Whether it is to a Subject Matter Expert, an external contractor, an Agency, a Global/shared Function, a Team Topologies’ Platform team or a Complicated subsystem team, when and how can some tasks and/or responsibilities be effectively moved outside the team?
In the context of knowledge work and software & digital products development, the rule of thumb is to share all the responsibilities inside a multi-disciplinary team that has all the skills and authority to autonomously do all the work from the concept to when the finished work lands into the hands of the final users, and later for operating, supporting, maintaining and evolving the related product. Therefore, all the responsibilities should remain inside the team.
Traditionally, in industrial mass production, the rule of thumb goes toward a different direction, the direction of specialisation, work divisionalisation in separate functions, outsourcing, commoditization, standardisation, and economies of scale.
Even in knowledge work and software & digital products development, there can also be situations where:
One way to stick to the rule of thumb under these circumstances is to follow an extreme and continuous knowledge & responsibilities sharing. As described in Transcending Cross-team collaboration with shared work.
There are situations tho’ when it may be convenient or easier to go beyond the rule of thumb. See an example inspired by Team Topologies here: Agile cross-team collaboration How-Tos.
For these situations, we really need to understand when, what, and how to effectively move some tasks and/or responsibilities outside the team. For example, delegating them to a Subject Matter Expert, an external contractor, an Agency, a global/shared function, a Team Topologies’ Platform or Complicated subsystem team.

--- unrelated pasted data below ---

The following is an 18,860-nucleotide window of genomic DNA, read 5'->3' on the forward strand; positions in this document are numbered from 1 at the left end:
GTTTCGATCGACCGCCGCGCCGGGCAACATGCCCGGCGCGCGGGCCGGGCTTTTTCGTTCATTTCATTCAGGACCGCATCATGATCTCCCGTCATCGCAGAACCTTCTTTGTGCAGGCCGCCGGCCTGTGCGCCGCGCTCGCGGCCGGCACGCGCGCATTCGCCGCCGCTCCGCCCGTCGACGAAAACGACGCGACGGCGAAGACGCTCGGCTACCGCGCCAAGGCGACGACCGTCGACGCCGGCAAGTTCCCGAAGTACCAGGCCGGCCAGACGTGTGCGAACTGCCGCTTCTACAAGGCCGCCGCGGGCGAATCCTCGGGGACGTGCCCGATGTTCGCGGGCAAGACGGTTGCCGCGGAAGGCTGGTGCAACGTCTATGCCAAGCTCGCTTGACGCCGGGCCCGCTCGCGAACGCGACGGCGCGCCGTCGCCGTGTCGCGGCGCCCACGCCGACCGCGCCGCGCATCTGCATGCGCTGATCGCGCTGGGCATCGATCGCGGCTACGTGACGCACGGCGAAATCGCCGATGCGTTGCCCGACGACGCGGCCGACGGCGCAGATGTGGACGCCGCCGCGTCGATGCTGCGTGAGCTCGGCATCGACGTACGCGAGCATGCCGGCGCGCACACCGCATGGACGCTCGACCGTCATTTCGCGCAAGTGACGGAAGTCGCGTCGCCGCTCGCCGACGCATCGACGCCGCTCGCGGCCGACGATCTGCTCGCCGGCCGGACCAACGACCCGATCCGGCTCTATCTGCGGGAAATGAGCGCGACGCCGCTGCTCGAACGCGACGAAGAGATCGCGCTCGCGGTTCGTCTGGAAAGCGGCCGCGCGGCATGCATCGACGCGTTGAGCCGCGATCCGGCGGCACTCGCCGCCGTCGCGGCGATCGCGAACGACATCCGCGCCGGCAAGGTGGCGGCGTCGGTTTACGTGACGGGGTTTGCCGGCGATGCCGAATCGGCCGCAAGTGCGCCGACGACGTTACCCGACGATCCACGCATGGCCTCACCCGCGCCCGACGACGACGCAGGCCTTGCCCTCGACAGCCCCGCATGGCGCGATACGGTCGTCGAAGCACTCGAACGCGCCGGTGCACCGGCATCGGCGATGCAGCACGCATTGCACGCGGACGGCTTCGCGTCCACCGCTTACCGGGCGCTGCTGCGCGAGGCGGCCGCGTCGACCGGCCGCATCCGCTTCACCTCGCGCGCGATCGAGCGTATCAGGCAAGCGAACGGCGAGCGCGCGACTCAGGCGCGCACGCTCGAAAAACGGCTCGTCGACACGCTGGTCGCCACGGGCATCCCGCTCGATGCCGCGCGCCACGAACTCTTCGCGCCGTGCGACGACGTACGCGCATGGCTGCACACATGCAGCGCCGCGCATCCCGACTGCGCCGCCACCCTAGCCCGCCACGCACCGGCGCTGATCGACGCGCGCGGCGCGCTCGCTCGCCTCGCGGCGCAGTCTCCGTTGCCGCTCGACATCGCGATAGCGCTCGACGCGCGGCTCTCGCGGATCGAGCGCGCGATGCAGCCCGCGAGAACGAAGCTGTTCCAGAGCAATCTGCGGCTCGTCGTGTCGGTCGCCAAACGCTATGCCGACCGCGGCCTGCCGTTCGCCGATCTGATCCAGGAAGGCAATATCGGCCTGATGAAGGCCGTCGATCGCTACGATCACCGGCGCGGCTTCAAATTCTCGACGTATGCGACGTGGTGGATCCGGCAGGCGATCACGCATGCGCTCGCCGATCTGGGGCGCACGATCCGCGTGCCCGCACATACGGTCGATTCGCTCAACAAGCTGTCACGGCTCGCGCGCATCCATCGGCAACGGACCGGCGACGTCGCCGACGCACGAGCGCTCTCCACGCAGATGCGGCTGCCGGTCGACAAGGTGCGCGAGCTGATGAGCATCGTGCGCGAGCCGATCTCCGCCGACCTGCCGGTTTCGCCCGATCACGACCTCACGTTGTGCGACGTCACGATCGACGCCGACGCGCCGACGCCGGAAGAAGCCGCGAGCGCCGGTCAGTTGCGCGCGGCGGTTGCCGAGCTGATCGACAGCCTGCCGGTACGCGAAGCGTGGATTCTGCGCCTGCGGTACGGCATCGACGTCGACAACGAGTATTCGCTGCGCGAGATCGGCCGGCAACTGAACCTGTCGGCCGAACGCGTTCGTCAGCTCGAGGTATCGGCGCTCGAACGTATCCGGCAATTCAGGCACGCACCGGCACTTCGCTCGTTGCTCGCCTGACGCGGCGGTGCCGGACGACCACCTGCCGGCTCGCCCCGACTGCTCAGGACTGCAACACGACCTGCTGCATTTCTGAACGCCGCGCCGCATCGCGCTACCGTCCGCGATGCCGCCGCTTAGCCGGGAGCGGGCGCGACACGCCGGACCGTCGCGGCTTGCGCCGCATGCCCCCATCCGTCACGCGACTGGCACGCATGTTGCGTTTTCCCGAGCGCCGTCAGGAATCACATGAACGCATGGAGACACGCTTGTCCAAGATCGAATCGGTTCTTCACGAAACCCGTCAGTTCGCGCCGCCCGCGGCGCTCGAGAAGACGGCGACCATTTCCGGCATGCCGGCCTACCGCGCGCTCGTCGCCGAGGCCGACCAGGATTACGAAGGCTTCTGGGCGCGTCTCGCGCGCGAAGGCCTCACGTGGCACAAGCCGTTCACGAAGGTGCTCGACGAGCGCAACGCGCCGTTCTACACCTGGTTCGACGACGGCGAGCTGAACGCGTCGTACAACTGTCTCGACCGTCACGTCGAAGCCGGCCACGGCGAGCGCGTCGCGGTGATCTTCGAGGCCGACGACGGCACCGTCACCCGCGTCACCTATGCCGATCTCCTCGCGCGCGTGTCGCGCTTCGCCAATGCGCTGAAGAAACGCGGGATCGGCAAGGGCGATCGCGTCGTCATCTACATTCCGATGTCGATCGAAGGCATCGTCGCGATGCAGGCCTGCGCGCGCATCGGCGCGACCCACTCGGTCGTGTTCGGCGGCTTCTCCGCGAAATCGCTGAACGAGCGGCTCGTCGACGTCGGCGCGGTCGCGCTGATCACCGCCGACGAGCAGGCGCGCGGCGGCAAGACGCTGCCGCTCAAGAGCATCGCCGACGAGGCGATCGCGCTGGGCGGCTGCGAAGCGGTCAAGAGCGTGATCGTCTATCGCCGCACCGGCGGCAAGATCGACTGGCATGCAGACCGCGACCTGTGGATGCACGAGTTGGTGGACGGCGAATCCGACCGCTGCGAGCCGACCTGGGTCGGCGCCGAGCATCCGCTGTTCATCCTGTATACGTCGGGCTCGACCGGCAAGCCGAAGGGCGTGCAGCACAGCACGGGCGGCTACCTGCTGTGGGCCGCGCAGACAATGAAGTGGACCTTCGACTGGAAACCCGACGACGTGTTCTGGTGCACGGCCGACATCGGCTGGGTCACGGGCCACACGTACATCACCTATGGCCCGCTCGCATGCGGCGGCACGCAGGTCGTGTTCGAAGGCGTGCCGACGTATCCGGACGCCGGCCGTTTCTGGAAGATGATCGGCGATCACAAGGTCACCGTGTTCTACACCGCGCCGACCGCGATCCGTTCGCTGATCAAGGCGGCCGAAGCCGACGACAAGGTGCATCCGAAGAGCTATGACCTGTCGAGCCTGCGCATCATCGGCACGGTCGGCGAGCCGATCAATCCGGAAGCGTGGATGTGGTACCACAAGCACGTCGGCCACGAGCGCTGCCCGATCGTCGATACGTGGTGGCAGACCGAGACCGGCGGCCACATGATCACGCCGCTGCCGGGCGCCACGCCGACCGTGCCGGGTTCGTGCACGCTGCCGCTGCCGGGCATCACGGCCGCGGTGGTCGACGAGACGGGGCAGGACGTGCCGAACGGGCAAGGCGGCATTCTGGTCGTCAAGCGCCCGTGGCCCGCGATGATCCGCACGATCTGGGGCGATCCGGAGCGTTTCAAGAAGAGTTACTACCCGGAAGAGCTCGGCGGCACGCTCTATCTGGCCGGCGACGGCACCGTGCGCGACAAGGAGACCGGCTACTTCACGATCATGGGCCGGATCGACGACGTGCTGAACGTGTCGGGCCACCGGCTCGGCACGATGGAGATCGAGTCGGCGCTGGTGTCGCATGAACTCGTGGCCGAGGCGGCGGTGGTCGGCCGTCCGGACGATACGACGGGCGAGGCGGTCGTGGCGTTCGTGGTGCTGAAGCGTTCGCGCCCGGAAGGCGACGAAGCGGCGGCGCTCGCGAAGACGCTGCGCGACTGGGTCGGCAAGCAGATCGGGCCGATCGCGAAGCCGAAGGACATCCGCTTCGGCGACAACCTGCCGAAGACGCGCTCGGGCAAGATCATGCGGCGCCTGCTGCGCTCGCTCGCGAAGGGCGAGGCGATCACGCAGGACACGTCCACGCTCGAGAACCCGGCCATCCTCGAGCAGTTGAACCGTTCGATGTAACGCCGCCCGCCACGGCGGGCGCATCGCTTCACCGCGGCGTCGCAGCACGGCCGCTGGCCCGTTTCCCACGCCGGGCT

When the work or cognitive load exceed the team capacity or there is a need for a very specialistic knowledge/skillset, or a service/product/component has reached a level of maturity allowing for reuse, the options of moving the related tasks/responsibilities outside the team should be considered only in ways that make such option beneficial and advantageous compared to the status quo.
Below are some general criteria that can help to find ways to ensure that.
This means that moving the task/responsibility outside the team, delegating it, and getting the work done back, should not add more work or cognitive load than doing the work directly inside the team.
For each of such tasks/responsibilities then:
– making an external request for getting the work done should be orders of magnitude simpler than explaining to others how the work should be done, or just asking to get it done,
– the “interface” and “protocol” to ask for each task/responsibility to get done should be simple like it was a black box, therefore should not require knowing or understanding any “internals”.
This requires a clear “separation of concerns” between tasks and responsibilities and knowledge/skills remaining inside the team and those moved outside the team.
Moving a task/responsibility outside the team should not add dependencies other than to that task/responsibility, for example, a dependency of the team on:
– an individual or a knowledge that is not more inside the team,
– a technical dependency on source code, infrastructure, tools or other tech moved outside the team,
– any other resource dependency,
– access and/or authority that has moved outside the team and is not available in the team anymore.
Any of these dependencies would require additional collaboration, coordination and planning that go well beyond what is needed for the tasks/responsibilities moved out, and would typically introduce additional rigidities, complexities and costs that exceed the other expected benefits.
Those taking care of the tasks/responsibilities moved outside the team, must have enough capacity to do the required work without adding delays to the team and without becoming a bottleneck.
The “interface” and “protocol” the team uses to request and obtain the service must remain stable instead of changing over time adding extra work to the team at every request.
The requests must be carried out without the need to change/modify/adapt the “internals” of the service provided overloading the external person or team (especially when they are serving multiple clients) and adding work also to the team, overall causing further delays and adding more complexity.
When it is feasible, the service itself should be automated allowing for self-procurement therefore avoiding all the potential problems just mentioned. Common examples include cloud environment procurement, code integration, final system testing, and deployment.
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